She showed us a photographic history of Victorian entertainment and oddities A popular fair attraction In the mid 19th century was the platform carousel with a circular floor rotating around a pole in it's center and operated manually or by ponies. The carousel went steamed in 1861. Thomas Bradshaw created the first steam-powered mechanical carousel, (I call them Merry-Go-Rounds). That carousel and others of it's day spun much faster than modern ones. It's a wonder people were able to hold onto the horses during the ride. it was a thrill ride of it's day. A high-point of early fairground art was the elaborate decorations created by Italian designers and craftsmen imported at the showmen's expense and they even included lavish center organs.
The first Steampowered carousel inspired Frederick Savage to try his hand at making similar machines using the expertise at his agricultural engineering works at Kings Lynn.Savage’s first steam powered ride was a bycle carousel, the Velocipede. Savage also competed with several manufacturers to try to make carousel horses gallop and created their first platform galloper in 1885. The same year Messrs Reynolds and King designed the overhead crank system. By the end of the 19th century crank-action gallopers were a popular ride. The steam engine connected to a spinning top that in turn linked to the platform.One variant used galloping cockerels rather than horses.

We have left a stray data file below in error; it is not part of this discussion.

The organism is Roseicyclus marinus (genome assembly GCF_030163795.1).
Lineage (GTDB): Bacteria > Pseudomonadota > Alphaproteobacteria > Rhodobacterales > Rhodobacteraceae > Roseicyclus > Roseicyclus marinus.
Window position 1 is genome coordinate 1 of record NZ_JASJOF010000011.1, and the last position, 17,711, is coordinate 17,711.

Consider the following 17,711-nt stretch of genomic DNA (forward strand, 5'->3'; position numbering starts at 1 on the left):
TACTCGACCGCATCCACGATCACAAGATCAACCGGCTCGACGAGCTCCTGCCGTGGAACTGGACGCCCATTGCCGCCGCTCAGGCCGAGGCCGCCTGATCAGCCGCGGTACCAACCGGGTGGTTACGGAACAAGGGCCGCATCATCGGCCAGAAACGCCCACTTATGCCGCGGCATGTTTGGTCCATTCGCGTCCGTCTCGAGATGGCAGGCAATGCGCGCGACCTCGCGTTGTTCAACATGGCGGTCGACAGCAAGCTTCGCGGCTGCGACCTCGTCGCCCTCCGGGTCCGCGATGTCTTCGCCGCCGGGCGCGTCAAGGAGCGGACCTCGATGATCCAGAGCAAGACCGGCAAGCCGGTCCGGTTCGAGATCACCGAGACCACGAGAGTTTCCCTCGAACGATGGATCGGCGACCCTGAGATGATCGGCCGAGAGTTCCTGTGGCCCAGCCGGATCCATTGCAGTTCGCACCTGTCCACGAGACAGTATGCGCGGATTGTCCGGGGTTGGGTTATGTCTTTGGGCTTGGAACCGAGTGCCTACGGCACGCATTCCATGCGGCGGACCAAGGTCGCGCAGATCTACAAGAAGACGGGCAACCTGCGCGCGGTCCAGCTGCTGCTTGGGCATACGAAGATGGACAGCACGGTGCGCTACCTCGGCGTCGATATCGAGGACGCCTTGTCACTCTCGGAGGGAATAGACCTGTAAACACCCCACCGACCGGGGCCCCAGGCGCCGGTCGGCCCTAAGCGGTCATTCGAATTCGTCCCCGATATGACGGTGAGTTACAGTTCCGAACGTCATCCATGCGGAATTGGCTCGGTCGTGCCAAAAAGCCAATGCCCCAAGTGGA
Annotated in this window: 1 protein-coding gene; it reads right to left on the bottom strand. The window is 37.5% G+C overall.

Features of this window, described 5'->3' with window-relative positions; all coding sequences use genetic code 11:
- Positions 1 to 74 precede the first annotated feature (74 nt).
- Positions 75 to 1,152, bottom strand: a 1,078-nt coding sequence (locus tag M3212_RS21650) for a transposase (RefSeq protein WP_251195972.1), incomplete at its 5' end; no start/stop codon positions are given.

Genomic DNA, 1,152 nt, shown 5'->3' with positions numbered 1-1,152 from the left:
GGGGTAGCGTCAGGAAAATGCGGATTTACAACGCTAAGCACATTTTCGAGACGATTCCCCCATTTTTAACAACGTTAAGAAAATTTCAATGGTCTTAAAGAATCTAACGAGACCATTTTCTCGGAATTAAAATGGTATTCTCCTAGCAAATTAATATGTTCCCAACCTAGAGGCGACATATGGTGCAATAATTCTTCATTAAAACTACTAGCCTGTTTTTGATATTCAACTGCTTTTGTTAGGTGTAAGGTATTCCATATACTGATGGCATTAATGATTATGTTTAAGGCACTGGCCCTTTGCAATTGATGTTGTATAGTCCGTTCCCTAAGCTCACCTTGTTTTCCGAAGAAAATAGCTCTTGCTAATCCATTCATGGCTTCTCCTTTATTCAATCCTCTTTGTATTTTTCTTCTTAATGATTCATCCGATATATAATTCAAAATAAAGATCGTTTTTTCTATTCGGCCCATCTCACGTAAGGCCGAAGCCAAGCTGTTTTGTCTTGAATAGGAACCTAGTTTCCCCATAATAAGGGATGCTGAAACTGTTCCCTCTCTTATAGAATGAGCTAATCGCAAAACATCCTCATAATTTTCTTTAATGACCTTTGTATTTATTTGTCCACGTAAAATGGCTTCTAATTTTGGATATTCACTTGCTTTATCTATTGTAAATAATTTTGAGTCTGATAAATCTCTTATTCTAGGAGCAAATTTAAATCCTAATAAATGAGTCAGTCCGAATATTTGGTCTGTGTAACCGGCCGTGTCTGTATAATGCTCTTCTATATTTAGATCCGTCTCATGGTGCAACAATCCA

In 1880 the partnership of Frederick Savage and William Sanger gave birth to another novelty ride, Sea on Land. Replicas of seafaring vessels were pitched and tossed by mechanisms beneath their hulls. Then a patent taken in 1888 introduced the Steam Yachts the ultimate mechanized swing ride. William Cartwright of Bromwich first succeeded in building a set using upright cylinders. The Steam Yacht rides used huge boats able to carry 20 or more people at a time.They even named the ships after giant ocean-going liners like the Lusitania, Mauritania. Cymric, and Celtic, although Olympia and Titanic proved short lived names..These rides were gorgeous in full swing as the boats had lavishly painted bottoms.
Savage also created the Razzle Dazzle ride, with seats and an outter wall it tilted side to side as it spun around. By 1885 Savage made the ride Tunnel Railways, a locomotive pulled carriages on a circular track with a tunnel. Frederick Savage enjoyed prominence as the pioneer of the steam roundabout but several engineering firms along with some amateurs. Robert Tidman of Norwich, Thomas Walker of Tewkesbury and William Howcroft, of Hartlepool, all emerged as competitive manufacturers of steam powered rides by the 1880s.
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